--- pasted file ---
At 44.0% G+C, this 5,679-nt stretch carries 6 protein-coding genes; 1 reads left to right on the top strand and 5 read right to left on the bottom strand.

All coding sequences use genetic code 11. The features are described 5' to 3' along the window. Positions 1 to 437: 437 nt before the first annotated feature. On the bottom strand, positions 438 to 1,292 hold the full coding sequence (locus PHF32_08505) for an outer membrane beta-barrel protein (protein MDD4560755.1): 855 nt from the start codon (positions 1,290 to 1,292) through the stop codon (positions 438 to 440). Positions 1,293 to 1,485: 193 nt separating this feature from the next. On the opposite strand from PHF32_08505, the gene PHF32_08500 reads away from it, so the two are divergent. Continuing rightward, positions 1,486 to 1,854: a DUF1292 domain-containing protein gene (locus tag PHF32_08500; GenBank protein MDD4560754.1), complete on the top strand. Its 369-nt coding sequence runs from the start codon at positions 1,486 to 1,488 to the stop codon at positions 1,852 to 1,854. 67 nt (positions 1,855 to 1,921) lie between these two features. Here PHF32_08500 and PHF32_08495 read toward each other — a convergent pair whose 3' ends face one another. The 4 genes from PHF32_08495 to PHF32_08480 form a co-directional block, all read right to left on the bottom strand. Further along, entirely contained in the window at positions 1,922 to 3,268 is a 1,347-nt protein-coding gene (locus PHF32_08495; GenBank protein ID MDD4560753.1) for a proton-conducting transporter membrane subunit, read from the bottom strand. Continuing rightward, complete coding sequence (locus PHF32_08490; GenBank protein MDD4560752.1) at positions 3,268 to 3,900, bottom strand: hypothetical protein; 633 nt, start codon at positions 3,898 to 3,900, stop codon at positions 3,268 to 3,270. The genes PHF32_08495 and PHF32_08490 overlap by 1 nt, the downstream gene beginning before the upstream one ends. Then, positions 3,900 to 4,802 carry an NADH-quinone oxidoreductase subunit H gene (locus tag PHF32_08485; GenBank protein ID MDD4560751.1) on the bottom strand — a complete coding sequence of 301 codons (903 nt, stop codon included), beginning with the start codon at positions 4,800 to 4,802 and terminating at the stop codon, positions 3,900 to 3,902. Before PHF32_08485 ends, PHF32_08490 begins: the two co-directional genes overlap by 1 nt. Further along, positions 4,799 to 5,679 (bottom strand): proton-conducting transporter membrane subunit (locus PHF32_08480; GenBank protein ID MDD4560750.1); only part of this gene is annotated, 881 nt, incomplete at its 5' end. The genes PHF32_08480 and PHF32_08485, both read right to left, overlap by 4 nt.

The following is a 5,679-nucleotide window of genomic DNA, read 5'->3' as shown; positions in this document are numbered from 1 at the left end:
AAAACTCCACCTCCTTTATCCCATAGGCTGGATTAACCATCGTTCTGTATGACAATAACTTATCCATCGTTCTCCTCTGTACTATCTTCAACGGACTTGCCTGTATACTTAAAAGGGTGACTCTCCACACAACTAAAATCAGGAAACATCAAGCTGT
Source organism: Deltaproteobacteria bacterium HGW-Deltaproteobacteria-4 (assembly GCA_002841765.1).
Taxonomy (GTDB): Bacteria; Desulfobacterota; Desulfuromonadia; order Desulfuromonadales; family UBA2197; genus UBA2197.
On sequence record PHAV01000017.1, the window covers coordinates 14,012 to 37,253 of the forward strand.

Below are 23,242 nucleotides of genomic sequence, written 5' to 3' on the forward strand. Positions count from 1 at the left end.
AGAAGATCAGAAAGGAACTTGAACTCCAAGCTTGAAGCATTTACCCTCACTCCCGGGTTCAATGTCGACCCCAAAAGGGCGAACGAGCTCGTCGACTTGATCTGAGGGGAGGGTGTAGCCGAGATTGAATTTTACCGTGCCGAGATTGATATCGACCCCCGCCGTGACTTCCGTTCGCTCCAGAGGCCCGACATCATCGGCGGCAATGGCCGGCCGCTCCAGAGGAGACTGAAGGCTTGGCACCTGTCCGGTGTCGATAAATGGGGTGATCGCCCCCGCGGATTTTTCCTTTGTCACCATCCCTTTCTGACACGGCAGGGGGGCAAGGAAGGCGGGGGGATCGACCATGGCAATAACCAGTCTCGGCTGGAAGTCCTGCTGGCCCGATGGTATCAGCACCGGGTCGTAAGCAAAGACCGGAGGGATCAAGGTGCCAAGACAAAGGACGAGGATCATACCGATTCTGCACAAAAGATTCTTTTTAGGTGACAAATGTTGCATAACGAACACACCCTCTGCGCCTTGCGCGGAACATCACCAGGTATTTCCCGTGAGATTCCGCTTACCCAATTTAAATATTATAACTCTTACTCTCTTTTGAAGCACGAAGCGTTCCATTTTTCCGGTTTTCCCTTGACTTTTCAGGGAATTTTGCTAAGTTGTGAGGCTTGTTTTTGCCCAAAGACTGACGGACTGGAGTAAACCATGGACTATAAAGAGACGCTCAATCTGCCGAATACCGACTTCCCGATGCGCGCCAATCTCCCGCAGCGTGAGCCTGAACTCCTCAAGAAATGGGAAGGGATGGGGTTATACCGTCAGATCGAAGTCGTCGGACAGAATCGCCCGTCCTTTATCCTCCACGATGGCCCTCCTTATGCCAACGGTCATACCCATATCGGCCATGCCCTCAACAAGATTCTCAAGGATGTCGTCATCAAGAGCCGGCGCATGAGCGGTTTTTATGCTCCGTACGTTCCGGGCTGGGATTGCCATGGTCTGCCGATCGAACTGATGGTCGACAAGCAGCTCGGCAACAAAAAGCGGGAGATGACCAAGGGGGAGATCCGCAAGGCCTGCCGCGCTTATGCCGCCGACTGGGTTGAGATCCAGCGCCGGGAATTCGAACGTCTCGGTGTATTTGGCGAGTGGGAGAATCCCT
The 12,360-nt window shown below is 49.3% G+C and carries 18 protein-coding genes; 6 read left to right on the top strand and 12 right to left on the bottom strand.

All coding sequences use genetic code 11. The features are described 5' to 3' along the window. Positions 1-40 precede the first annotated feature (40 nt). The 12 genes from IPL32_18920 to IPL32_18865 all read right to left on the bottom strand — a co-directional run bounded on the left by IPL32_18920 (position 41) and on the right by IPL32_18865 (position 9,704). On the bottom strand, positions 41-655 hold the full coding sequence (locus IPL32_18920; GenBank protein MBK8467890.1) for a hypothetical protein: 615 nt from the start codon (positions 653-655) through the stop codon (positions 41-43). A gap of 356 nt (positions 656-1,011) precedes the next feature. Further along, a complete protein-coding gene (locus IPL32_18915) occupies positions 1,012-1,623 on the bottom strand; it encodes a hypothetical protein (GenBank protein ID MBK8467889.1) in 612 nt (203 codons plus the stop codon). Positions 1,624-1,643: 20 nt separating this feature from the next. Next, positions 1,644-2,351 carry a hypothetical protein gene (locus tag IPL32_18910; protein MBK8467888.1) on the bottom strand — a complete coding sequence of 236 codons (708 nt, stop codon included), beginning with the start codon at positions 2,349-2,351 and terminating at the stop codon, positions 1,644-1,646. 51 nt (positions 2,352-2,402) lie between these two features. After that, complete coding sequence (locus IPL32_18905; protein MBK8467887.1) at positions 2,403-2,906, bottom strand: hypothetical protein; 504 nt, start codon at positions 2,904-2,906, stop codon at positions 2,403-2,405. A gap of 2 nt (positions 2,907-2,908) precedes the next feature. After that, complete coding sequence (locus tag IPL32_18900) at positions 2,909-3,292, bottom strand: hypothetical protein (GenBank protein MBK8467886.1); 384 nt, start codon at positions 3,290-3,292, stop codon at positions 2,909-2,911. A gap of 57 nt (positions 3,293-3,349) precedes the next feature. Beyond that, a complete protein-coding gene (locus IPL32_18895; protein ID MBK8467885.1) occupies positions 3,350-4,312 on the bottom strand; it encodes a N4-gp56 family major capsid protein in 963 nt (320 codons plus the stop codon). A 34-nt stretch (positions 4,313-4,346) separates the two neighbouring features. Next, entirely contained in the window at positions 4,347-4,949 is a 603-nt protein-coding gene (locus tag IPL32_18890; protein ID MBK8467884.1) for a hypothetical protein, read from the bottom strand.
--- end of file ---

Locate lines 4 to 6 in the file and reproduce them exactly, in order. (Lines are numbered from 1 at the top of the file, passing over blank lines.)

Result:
AAAACTCCACCTCCTTTATCCCATAGGCTGGATTAACCATCGTTCTGTATGACAATAACTTATCCATCGTTCTCCTCTGTACTATCTTCAACGGACTTGCCTGTATACTTAAAAGGGTGACTCTCCACACAACTAAAATCAGGAAACATCAAGCTGT
Source organism: Deltaproteobacteria bacterium HGW-Deltaproteobacteria-4 (assembly GCA_002841765.1).
Taxonomy (GTDB): Bacteria; Desulfobacterota; Desulfuromonadia; order Desulfuromonadales; family UBA2197; genus UBA2197.